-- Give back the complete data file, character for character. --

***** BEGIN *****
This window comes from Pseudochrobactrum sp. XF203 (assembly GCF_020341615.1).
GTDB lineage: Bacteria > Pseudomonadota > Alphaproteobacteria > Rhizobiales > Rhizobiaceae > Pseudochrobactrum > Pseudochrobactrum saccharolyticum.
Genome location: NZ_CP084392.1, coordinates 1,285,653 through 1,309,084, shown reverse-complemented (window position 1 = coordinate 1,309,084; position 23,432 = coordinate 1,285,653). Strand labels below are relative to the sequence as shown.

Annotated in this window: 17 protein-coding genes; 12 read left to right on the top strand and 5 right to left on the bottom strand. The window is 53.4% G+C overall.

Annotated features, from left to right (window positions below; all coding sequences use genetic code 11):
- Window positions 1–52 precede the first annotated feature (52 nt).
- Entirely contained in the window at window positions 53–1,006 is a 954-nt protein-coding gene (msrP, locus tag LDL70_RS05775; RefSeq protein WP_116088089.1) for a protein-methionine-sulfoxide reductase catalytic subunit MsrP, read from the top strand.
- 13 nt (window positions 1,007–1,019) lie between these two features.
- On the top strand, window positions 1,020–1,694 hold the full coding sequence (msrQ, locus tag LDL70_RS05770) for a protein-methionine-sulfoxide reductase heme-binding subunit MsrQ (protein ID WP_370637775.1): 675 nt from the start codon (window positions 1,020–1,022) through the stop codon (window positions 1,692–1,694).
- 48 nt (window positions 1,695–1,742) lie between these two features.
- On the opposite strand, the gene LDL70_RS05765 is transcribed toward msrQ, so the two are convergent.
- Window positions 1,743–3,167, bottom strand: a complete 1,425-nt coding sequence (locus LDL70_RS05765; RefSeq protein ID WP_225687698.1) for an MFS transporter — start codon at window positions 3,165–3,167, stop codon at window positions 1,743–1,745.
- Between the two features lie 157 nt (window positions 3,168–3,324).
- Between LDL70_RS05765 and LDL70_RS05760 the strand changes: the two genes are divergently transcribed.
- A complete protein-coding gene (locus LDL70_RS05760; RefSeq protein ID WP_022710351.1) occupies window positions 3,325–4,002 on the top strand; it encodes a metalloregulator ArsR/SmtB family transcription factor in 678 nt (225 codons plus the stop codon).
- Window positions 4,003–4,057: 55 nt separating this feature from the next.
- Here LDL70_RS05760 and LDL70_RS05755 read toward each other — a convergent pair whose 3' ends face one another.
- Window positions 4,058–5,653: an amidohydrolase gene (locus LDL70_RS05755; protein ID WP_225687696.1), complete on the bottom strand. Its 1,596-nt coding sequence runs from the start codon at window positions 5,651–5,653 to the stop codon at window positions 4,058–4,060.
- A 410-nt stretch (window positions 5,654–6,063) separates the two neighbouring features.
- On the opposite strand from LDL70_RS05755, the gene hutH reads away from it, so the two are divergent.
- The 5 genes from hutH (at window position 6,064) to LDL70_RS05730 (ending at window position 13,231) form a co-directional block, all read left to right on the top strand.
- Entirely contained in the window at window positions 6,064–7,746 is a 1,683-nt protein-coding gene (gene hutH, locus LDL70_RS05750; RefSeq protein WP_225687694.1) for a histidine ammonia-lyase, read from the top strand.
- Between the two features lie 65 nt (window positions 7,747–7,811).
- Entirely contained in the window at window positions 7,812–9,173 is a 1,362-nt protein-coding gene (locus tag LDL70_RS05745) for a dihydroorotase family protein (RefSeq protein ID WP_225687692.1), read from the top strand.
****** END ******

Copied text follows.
This window comes from Pseudochrobactrum sp. XF203 (assembly GCF_020341615.1).
GTDB lineage: Bacteria > Pseudomonadota > Alphaproteobacteria > Rhizobiales > Rhizobiaceae > Pseudochrobactrum > Pseudochrobactrum saccharolyticum.
Genome location: NZ_CP084392.1, coordinates 1,285,653 through 1,309,084, shown reverse-complemented (window position 1 = coordinate 1,309,084; position 23,432 = coordinate 1,285,653). Strand labels below are relative to the sequence as shown.

Annotated in this window: 17 protein-coding genes; 12 read left to right on the top strand and 5 right to left on the bottom strand. The window is 53.4% G+C overall.

Annotated features, from left to right (window positions below; all coding sequences use genetic code 11):
- Window positions 1–52 precede the first annotated feature (52 nt).
- Entirely contained in the window at window positions 53–1,006 is a 954-nt protein-coding gene (msrP, locus tag LDL70_RS05775; RefSeq protein WP_116088089.1) for a protein-methionine-sulfoxide reductase catalytic subunit MsrP, read from the top strand.
- 13 nt (window positions 1,007–1,019) lie between these two features.
- On the top strand, window positions 1,020–1,694 hold the full coding sequence (msrQ, locus tag LDL70_RS05770) for a protein-methionine-sulfoxide reductase heme-binding subunit MsrQ (protein ID WP_370637775.1): 675 nt from the start codon (window positions 1,020–1,022) through the stop codon (window positions 1,692–1,694).
- 48 nt (window positions 1,695–1,742) lie between these two features.
- On the opposite strand, the gene LDL70_RS05765 is transcribed toward msrQ, so the two are convergent.
- Window positions 1,743–3,167, bottom strand: a complete 1,425-nt coding sequence (locus LDL70_RS05765; RefSeq protein ID WP_225687698.1) for an MFS transporter — start codon at window positions 3,165–3,167, stop codon at window positions 1,743–1,745.
- Between the two features lie 157 nt (window positions 3,168–3,324).
- Between LDL70_RS05765 and LDL70_RS05760 the strand changes: the two genes are divergently transcribed.
- A complete protein-coding gene (locus LDL70_RS05760; RefSeq protein ID WP_022710351.1) occupies window positions 3,325–4,002 on the top strand; it encodes a metalloregulator ArsR/SmtB family transcription factor in 678 nt (225 codons plus the stop codon).
- Window positions 4,003–4,057: 55 nt separating this feature from the next.
- Here LDL70_RS05760 and LDL70_RS05755 read toward each other — a convergent pair whose 3' ends face one another.
- Window positions 4,058–5,653: an amidohydrolase gene (locus LDL70_RS05755; protein ID WP_225687696.1), complete on the bottom strand. Its 1,596-nt coding sequence runs from the start codon at window positions 5,651–5,653 to the stop codon at window positions 4,058–4,060.
- A 410-nt stretch (window positions 5,654–6,063) separates the two neighbouring features.
- On the opposite strand from LDL70_RS05755, the gene hutH reads away from it, so the two are divergent.
- The 5 genes from hutH (at window position 6,064) to LDL70_RS05730 (ending at window position 13,231) form a co-directional block, all read left to right on the top strand.
- Entirely contained in the window at window positions 6,064–7,746 is a 1,683-nt protein-coding gene (gene hutH, locus LDL70_RS05750; RefSeq protein WP_225687694.1) for a histidine ammonia-lyase, read from the top strand.
- Between the two features lie 65 nt (window positions 7,747–7,811).
- Entirely contained in the window at window positions 7,812–9,173 is a 1,362-nt protein-coding gene (locus tag LDL70_RS05745) for a dihydroorotase family protein (RefSeq protein ID WP_225687692.1), read from the top strand.